The project will kick off with several weeks of pilot-scale tests to assess efficiency and performance of the system. Both poultry litter and other waste materials from the industry will be tested as fuel. Ultimately, the test will be able to identify and barriers and challenges that need to be overcome to bring the technology to commercial scale.

“We are trying to achieve a complete solution for the poultry industry with this distributed energy technology,” said Nikhil Patel, Research Scientist, Project Manager, and inventor of the technology. “A distributed-scale energy and by-product recovery process is an emerging need in the poultry industry. This project can lead to environmental and economic sustainability by helping a major food processing industry eliminate waste and become more energy self-reliant.”

If the technology proves successful, poultry farms around the globe could use their own waste, a traditional liability, to supply lower-cost energy to their operations while simultaneously reducing disposal challenges, a huge opportunity. The technology converts the poultry litter to syngas and from there the syngas can be used to create electricity and heat needed during the production process. It is estimated that a farm generating 3000 tons a year of waste could produce about 280 kilowatts of power, enough to supply all the electricity needed for one year for nearly 150 average sized homes.

U.S. Leads The Way in Ethanol Exports

The United States has taken the lead in ethanol exports over Brazil according to the new study, “U.S. & Brazil Ethanol Outlook to 2022,” published by Hart Energy. The report predicts that the U.S. will retain this position into 2022 and beyond. Another major finding is that Hart Energy does not believe the U.S. ethanol industry can meet two major policy goals: Renewable Fuel Standard (RFS) and California’s Low Carbon Fuel Standard (LCFS). The reason is that these production goals do not meet the realities of commercialization and availability. However, the report maintains that changes in policy are imperative for production goals to be met over the next several years.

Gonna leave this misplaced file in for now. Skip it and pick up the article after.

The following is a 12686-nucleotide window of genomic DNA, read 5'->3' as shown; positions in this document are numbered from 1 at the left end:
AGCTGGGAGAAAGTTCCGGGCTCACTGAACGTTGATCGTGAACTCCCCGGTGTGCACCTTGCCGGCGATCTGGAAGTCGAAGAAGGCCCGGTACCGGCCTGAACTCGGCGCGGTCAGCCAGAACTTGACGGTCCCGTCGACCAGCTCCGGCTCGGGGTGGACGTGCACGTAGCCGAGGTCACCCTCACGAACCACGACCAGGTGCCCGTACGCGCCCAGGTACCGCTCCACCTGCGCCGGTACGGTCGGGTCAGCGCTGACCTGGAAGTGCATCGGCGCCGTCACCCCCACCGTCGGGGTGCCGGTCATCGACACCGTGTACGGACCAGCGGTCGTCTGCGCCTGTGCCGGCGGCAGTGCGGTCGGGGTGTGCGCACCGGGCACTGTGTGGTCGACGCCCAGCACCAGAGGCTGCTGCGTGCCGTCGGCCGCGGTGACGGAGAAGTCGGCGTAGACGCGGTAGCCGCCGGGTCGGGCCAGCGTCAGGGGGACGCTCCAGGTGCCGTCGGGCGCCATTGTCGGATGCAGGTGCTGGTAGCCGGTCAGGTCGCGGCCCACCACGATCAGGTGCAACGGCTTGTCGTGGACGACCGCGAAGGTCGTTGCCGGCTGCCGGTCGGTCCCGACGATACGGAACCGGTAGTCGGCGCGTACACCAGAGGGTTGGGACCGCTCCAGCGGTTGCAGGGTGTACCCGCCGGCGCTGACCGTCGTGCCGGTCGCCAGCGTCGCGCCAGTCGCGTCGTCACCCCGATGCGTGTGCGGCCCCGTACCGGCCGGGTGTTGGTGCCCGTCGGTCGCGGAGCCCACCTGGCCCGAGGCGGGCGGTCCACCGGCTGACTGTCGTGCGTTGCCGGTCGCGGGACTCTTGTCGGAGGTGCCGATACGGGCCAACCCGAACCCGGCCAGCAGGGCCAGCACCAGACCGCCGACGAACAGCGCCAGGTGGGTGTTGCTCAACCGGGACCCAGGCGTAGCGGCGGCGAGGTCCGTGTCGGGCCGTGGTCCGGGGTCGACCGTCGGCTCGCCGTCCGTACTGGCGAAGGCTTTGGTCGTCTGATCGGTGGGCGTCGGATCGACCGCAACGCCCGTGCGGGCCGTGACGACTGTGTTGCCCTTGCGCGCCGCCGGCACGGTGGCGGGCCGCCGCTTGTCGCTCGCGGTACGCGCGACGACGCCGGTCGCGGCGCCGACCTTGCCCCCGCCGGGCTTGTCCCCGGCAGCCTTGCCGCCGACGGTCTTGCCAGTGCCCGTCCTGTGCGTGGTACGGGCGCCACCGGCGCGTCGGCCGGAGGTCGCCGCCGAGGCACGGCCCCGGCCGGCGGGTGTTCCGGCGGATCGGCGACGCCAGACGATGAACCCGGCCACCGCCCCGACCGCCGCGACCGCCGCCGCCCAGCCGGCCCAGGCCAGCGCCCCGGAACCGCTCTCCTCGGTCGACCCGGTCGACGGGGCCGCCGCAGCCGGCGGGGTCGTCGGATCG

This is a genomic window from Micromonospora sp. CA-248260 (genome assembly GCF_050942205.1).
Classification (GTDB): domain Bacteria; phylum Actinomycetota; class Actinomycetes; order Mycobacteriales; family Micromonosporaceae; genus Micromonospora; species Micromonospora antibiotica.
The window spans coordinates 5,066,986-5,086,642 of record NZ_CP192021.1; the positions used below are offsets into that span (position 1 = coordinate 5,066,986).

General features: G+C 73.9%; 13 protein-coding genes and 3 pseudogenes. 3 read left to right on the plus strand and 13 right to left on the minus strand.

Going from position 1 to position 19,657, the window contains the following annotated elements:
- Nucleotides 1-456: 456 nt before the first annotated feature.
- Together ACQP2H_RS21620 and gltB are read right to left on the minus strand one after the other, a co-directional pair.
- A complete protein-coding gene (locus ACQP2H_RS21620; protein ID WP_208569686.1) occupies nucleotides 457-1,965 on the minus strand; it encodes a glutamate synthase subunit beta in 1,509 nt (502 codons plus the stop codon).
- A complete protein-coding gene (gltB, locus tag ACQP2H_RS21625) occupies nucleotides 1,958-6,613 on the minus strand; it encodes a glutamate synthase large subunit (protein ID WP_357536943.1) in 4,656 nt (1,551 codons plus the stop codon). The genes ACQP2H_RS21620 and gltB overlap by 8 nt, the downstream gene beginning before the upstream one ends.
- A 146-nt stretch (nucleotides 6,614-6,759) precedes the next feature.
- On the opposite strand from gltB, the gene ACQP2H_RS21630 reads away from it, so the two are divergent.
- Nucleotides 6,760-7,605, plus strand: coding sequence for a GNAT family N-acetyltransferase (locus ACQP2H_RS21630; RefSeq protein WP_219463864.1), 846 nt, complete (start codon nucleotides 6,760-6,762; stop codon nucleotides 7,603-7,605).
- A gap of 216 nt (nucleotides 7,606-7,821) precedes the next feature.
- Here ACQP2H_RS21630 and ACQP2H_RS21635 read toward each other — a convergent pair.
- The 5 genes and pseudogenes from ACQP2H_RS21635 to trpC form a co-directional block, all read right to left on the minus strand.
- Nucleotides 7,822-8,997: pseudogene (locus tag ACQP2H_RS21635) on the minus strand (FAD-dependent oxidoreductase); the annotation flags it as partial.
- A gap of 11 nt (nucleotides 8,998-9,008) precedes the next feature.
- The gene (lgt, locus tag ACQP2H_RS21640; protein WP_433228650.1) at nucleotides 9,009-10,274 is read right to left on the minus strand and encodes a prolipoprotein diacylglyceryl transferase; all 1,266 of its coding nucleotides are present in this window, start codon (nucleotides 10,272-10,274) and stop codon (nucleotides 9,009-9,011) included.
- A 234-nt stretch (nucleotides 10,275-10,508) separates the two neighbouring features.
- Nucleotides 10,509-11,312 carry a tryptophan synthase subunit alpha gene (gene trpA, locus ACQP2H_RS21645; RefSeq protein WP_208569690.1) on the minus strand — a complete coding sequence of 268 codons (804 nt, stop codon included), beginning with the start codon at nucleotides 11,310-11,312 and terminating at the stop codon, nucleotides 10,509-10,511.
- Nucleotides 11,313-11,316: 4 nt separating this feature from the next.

“Much of the focus has been on the ‘blend wall,’ biodiesel, and cellulosic biofuels targets of the RFS program in the public forum,” said Tammy Klein, assistant vice president of Hart Energy. “But what’s so striking to us is that Brazilian ethanol is needed to meet targets under those programs — and our forecast shows it will not be available at critical points in the study period.”

Klein added that Brazilian ethanol will also be in high demand in other parts of the world, especially Europe. Ethanol is a key part of the strategy for increasing octane and meeting renewable fuel targets worldwide.  Yet the report forecasts wide fluctuations in Brazilian ethanol exports and estimates that the county won’t meet its peak levels of 2008 until 2019.